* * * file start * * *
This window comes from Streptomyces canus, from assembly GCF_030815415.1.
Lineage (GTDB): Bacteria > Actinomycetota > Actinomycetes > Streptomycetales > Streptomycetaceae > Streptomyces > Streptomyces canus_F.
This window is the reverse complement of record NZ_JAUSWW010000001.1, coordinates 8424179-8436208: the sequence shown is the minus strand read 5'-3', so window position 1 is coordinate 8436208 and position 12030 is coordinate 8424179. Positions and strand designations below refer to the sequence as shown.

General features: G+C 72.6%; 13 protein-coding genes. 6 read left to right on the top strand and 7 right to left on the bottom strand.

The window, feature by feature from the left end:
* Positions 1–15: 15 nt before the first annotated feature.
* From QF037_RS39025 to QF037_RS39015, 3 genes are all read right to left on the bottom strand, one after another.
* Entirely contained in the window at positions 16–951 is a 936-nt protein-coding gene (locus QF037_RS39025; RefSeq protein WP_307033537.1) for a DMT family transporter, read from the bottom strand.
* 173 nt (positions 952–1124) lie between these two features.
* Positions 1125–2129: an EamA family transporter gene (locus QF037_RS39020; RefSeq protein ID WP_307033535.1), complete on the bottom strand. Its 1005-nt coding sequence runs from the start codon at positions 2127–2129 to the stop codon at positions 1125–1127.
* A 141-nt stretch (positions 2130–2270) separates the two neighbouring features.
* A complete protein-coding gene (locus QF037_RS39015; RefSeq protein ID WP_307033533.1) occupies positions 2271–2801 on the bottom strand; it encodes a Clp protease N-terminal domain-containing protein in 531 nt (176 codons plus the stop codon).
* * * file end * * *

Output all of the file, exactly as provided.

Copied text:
This window comes from Streptomyces canus, from assembly GCF_030815415.1.
Lineage (GTDB): Bacteria > Actinomycetota > Actinomycetes > Streptomycetales > Streptomycetaceae > Streptomyces > Streptomyces canus_F.
This window is the reverse complement of record NZ_JAUSWW010000001.1, coordinates 8424179-8436208: the sequence shown is the minus strand read 5'-3', so window position 1 is coordinate 8436208 and position 12030 is coordinate 8424179. Positions and strand designations below refer to the sequence as shown.

General features: G+C 72.6%; 13 protein-coding genes. 6 read left to right on the top strand and 7 right to left on the bottom strand.

The window, feature by feature from the left end:
* Positions 1–15: 15 nt before the first annotated feature.
* From QF037_RS39025 to QF037_RS39015, 3 genes are all read right to left on the bottom strand, one after another.
* Entirely contained in the window at positions 16–951 is a 936-nt protein-coding gene (locus QF037_RS39025; RefSeq protein WP_307033537.1) for a DMT family transporter, read from the bottom strand.
* 173 nt (positions 952–1124) lie between these two features.
* Positions 1125–2129: an EamA family transporter gene (locus QF037_RS39020; RefSeq protein ID WP_307033535.1), complete on the bottom strand. Its 1005-nt coding sequence runs from the start codon at positions 2127–2129 to the stop codon at positions 1125–1127.
* A 141-nt stretch (positions 2130–2270) separates the two neighbouring features.
* A complete protein-coding gene (locus QF037_RS39015; RefSeq protein ID WP_307033533.1) occupies positions 2271–2801 on the bottom strand; it encodes a Clp protease N-terminal domain-containing protein in 531 nt (176 codons plus the stop codon).